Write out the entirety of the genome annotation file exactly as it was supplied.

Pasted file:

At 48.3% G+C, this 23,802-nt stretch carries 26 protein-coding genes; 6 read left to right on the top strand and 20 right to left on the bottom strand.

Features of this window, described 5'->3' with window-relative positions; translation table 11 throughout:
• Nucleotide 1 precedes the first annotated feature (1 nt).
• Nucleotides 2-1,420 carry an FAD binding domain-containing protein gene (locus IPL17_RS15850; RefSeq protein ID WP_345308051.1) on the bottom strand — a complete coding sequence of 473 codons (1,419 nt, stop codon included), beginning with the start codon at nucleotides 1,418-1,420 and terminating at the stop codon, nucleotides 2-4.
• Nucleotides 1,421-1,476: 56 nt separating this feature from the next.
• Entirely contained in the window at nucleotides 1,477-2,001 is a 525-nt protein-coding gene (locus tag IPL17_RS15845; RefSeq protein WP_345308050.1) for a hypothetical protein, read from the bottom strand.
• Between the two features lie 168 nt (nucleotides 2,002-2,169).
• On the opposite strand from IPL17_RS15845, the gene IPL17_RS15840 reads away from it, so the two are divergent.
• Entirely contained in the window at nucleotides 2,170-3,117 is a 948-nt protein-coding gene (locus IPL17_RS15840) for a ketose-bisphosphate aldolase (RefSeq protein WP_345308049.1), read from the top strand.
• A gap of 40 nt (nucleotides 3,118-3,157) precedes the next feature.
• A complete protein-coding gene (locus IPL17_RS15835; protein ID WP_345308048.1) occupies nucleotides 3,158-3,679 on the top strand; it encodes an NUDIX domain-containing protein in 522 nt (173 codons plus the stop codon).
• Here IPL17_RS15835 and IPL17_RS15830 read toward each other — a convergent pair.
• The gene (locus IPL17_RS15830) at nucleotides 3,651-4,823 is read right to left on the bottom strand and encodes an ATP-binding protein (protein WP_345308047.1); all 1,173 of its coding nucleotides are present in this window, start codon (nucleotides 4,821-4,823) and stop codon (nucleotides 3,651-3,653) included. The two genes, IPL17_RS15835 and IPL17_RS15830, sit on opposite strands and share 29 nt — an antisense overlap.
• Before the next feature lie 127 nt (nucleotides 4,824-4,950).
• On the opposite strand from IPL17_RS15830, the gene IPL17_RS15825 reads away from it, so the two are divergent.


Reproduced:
At 48.3% G+C, this 23,802-nt stretch carries 26 protein-coding genes; 6 read left to right on the top strand and 20 right to left on the bottom strand.

Features of this window, described 5'->3' with window-relative positions; translation table 11 throughout:
• Nucleotide 1 precedes the first annotated feature (1 nt).
• Nucleotides 2-1,420 carry an FAD binding domain-containing protein gene (locus IPL17_RS15850; RefSeq protein ID WP_345308051.1) on the bottom strand — a complete coding sequence of 473 codons (1,419 nt, stop codon included), beginning with the start codon at nucleotides 1,418-1,420 and terminating at the stop codon, nucleotides 2-4.
• Nucleotides 1,421-1,476: 56 nt separating this feature from the next.
• Entirely contained in the window at nucleotides 1,477-2,001 is a 525-nt protein-coding gene (locus tag IPL17_RS15845; RefSeq protein WP_345308050.1) for a hypothetical protein, read from the bottom strand.
• Between the two features lie 168 nt (nucleotides 2,002-2,169).
• On the opposite strand from IPL17_RS15845, the gene IPL17_RS15840 reads away from it, so the two are divergent.
• Entirely contained in the window at nucleotides 2,170-3,117 is a 948-nt protein-coding gene (locus IPL17_RS15840) for a ketose-bisphosphate aldolase (RefSeq protein WP_345308049.1), read from the top strand.
• A gap of 40 nt (nucleotides 3,118-3,157) precedes the next feature.
• A complete protein-coding gene (locus IPL17_RS15835; protein ID WP_345308048.1) occupies nucleotides 3,158-3,679 on the top strand; it encodes an NUDIX domain-containing protein in 522 nt (173 codons plus the stop codon).
• Here IPL17_RS15835 and IPL17_RS15830 read toward each other — a convergent pair.
• The gene (locus IPL17_RS15830) at nucleotides 3,651-4,823 is read right to left on the bottom strand and encodes an ATP-binding protein (protein WP_345308047.1); all 1,173 of its coding nucleotides are present in this window, start codon (nucleotides 4,821-4,823) and stop codon (nucleotides 3,651-3,653) included. The two genes, IPL17_RS15835 and IPL17_RS15830, sit on opposite strands and share 29 nt — an antisense overlap.
• Before the next feature lie 127 nt (nucleotides 4,824-4,950).
• On the opposite strand from IPL17_RS15830, the gene IPL17_RS15825 reads away from it, so the two are divergent.